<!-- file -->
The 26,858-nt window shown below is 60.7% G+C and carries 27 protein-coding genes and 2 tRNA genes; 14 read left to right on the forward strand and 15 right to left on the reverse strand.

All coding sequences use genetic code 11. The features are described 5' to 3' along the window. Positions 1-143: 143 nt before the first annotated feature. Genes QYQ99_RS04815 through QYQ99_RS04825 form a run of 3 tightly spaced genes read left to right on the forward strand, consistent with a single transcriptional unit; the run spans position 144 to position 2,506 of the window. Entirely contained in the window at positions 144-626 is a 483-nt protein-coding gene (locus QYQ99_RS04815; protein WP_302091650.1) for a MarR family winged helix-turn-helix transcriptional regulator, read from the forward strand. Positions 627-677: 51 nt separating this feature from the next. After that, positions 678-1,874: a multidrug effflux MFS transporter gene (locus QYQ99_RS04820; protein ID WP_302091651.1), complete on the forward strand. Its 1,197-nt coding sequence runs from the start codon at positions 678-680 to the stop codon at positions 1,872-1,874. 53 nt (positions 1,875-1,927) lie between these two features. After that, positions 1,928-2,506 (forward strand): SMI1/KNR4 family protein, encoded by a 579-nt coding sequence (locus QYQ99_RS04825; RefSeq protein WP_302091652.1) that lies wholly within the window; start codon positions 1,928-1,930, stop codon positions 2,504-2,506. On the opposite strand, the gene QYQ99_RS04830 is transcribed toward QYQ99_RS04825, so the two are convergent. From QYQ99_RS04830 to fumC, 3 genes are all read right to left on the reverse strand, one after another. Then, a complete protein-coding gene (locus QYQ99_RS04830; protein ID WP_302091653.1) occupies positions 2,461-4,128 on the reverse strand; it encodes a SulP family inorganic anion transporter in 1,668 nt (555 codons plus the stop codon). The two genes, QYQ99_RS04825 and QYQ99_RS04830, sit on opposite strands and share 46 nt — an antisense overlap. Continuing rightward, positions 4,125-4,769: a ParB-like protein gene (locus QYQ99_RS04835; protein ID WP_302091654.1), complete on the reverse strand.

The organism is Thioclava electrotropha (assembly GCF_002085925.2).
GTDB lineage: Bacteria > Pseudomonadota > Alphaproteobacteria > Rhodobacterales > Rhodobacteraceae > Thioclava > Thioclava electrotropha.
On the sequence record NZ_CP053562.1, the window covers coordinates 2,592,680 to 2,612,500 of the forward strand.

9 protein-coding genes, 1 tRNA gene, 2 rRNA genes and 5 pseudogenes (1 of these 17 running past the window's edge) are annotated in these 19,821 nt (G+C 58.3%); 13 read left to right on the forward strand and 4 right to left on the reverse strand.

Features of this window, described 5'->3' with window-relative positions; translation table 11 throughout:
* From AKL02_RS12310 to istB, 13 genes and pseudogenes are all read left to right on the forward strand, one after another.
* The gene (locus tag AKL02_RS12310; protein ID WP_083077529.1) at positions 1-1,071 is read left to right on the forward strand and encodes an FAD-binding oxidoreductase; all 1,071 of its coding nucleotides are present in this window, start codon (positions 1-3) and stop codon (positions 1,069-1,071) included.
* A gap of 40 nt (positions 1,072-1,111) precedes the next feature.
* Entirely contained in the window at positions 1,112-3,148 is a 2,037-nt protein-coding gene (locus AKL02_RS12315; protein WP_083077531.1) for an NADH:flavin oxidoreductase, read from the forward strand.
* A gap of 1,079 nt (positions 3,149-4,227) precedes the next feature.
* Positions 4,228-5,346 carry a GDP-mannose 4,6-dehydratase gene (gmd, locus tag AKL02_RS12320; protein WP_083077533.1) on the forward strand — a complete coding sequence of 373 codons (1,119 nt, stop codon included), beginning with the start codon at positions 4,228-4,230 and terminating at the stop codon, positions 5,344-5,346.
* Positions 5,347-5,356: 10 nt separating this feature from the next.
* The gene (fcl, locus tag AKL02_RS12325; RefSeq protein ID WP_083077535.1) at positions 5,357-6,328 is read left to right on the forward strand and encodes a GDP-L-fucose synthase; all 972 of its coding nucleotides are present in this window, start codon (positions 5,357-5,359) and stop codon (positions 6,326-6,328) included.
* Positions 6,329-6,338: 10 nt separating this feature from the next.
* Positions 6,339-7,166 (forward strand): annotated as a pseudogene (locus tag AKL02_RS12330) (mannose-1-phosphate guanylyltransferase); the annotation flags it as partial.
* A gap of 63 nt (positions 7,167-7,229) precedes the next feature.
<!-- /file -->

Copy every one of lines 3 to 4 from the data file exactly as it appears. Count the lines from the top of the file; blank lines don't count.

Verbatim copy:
The organism is Thioclava electrotropha (assembly GCF_002085925.2).
GTDB lineage: Bacteria > Pseudomonadota > Alphaproteobacteria > Rhodobacterales > Rhodobacteraceae > Thioclava > Thioclava electrotropha.